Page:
The Opening of Midithinda Yardilathi Birrjilda Learning Centre in Burketown


James Cook University’s Midithinda Yardilathi Birrjilda Learning Centre was officially opened by the Hon. David Gillespie, Minister for Regional Health and Minister Assisting the Minister for Trade and Investment in Burketown this week virtually from his Canberra office.  The name of the centre was provided by Gangalidda people, traditional custodians of the land upon which the centre stands.   In welcoming guests present (others joining virtually through zoom) to country, Murrandoo Yanner, Gangalidda leader and Director of the Carpentaria Land Council Aboriginal Corporation, provided the English translation of the centre name ‘Medicine to be Strong and to Feel Good’.  Mr Yanner stated that, “The community is very impressed with the facility. We love the facility, we love the people.The Burke Shire Council Mayor Ernie Camp was another attendee at the event, and said “I recall being called about the possibility of this happening and I welcomed it with open arms because of the great opportunity it gives to this small community.” MCRRH’s Director, Professor Sabina Knight AM, put forward a proposal to the Burke Shire Council for the centre in 2018, as a way of bringing the future health workforce into the Gulf to experience work and life in a rural and remote community.  The Burke Shire Council generously gifted a block of land to James Cook University to bring the proposal to fruition.

Australian Catholic University Nursing student Holly Kimmit, who is currently on a five week placement at the Burketown Hospital is enjoying the amenities offered by the centre.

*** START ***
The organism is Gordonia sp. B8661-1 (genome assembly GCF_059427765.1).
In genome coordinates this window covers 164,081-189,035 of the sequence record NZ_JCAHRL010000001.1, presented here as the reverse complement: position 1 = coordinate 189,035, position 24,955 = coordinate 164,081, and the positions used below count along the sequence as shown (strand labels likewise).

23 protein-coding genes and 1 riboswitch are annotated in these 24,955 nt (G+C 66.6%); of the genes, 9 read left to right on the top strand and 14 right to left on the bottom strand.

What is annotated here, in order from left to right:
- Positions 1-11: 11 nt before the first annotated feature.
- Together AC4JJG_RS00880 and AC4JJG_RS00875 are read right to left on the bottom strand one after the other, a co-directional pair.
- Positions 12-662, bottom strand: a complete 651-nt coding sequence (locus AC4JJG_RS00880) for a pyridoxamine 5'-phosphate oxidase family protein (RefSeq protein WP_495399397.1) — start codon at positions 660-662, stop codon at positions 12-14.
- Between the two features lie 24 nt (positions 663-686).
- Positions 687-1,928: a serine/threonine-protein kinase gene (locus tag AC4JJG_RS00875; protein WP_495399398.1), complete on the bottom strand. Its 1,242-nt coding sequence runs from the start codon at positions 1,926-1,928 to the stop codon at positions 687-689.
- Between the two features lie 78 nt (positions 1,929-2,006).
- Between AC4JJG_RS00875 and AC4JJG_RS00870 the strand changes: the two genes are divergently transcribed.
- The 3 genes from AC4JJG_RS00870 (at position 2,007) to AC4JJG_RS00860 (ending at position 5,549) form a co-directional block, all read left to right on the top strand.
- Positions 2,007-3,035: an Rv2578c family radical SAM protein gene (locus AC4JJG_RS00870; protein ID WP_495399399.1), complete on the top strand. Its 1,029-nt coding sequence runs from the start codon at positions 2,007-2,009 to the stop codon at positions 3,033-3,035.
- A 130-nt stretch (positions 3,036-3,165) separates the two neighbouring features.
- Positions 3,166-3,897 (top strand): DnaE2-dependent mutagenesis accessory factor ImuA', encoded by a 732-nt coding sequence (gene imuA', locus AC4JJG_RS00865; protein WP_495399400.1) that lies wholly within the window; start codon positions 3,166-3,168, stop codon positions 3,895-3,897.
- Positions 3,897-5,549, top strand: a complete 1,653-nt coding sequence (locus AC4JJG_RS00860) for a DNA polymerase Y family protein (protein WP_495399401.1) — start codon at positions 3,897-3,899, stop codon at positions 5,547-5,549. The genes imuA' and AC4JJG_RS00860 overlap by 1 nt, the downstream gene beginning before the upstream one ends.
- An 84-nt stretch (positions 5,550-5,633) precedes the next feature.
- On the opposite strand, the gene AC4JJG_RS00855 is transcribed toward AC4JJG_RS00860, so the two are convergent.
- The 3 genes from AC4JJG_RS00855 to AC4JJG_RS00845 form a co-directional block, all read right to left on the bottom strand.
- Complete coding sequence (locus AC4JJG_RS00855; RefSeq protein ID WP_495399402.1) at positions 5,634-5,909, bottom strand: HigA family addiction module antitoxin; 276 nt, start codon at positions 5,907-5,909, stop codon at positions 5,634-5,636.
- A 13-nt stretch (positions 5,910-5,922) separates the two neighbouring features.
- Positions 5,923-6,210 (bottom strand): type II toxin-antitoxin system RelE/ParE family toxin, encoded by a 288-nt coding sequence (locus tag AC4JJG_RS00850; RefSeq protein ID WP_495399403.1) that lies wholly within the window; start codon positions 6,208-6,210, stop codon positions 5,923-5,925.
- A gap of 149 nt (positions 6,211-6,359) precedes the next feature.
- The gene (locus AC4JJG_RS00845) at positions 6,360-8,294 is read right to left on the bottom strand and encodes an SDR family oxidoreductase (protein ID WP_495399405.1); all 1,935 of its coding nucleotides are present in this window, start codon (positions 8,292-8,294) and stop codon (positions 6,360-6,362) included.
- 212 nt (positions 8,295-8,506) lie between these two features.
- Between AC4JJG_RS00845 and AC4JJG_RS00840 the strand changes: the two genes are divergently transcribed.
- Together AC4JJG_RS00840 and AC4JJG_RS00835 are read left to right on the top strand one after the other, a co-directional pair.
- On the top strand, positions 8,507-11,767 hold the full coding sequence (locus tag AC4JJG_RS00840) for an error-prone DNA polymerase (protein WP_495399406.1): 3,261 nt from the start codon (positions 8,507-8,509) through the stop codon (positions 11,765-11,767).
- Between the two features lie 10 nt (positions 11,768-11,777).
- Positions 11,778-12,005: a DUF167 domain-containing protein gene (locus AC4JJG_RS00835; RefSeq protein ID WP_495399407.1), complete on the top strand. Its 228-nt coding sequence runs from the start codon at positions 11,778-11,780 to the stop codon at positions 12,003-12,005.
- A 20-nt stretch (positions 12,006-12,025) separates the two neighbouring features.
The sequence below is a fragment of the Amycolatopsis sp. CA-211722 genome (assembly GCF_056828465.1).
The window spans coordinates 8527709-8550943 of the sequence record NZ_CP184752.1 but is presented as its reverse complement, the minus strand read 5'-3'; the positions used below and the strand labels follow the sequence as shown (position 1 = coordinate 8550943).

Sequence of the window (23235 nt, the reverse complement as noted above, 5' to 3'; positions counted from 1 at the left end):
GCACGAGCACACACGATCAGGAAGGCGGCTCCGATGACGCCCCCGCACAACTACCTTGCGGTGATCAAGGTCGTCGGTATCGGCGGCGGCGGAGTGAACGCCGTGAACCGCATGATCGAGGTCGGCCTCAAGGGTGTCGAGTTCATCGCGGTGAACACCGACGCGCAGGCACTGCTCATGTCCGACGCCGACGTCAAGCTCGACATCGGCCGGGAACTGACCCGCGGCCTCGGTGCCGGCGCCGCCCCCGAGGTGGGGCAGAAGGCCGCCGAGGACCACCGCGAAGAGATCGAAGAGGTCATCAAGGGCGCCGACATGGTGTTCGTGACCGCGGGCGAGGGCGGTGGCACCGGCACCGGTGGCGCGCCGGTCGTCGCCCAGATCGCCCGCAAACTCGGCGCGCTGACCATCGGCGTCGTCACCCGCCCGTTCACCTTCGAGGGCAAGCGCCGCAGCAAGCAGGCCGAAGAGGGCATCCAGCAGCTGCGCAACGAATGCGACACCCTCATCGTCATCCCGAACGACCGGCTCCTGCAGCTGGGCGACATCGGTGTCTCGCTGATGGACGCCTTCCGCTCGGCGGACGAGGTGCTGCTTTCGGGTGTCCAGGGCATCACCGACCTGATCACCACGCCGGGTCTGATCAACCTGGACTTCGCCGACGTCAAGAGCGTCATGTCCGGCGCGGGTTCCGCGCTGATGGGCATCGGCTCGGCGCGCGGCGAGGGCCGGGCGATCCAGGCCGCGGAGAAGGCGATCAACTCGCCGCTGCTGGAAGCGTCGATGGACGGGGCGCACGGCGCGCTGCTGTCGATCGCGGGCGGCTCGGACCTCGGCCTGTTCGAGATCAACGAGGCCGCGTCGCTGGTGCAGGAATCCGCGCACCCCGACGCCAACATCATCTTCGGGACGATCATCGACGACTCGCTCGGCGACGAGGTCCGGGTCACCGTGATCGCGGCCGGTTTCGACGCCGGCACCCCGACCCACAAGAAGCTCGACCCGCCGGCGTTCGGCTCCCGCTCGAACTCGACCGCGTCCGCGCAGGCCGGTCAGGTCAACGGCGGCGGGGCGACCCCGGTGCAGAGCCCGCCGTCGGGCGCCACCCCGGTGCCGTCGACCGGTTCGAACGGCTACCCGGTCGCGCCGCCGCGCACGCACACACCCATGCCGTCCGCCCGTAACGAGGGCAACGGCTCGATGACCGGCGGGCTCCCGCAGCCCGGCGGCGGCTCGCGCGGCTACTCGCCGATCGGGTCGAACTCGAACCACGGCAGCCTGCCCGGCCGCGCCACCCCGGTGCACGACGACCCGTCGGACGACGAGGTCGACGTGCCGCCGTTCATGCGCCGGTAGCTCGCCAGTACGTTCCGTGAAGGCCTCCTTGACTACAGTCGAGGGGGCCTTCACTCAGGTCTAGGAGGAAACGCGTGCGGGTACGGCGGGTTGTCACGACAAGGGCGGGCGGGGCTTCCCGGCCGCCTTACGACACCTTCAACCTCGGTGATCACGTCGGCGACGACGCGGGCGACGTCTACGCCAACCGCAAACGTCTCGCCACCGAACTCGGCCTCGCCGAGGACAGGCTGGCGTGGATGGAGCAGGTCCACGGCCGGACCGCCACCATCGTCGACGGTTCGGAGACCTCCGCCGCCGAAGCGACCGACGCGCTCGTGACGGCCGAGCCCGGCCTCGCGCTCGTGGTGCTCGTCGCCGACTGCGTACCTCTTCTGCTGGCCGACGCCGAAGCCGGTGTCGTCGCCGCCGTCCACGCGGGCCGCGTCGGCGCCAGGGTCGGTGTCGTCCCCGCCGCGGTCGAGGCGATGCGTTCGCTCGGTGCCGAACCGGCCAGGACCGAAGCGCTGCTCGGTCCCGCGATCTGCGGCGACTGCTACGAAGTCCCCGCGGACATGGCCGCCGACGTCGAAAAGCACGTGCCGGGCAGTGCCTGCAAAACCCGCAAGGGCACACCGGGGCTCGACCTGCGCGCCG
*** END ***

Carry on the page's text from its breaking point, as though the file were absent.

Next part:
MCRRH is headquartered out of Mount Isa and consists of a network of learning centres throughout north and central west Queensland including the communities of Cloncurry, Longreach and Weipa.  These learning centres in turn service smaller communities in their regions, providing health professional student placements as well as technological enabled delivery of course content to students and health professionals living and practicing in these areas.  The opening of the Midithinda Yardilathi Birrjilda Learning Centre in Burketown extends this network into the lower Gulf of Carpentaria communities of Doomadgee, Mornington Island and Normanton.  Local residents who aspire to becoming health professionals will have access to these facilities.  The range of health professional student placements facilitated by MCRRH for the community at this centre also exposes residents to a variety of possibilities for fulfilling careers in health.

The Rural Health Multidisciplinary Training (RHMT) Program funded the $1.5 million dollar project. Minster Gillespie congratulated JCU on the establishment of the centre stating that “The Mount Isa Centre of Rural and Remote Health is a fantastic example of how university departments provide education and training facilities in rural and remote locations across Australia. The University has an incredibly strong record against its program targets. Last year, JCU exceeded its targets for rural origin students. It’s also reported 21 Indigenous enrolments, which is more than double the target of 10, which is outstanding,”

University Departments of Rural Health such as MCRRH, are a national network of 16 centres located in rural locations throughout the country that support the growth and development of a multidisciplinary health workforce and engage in rural, remote and Indigenous research.

Associate Professor Remote Indigenous Health & Workforce Catrina Felton-Busch, who is connected to Burketown through her Gangalidda heritage, emceed the event, and joined Gangalidda Elder John Yanner, Professor Sabina Knight AM and Mayor Ernie Camp in the ceremonial unveiling of the centre’s signage to conclude the formalities.

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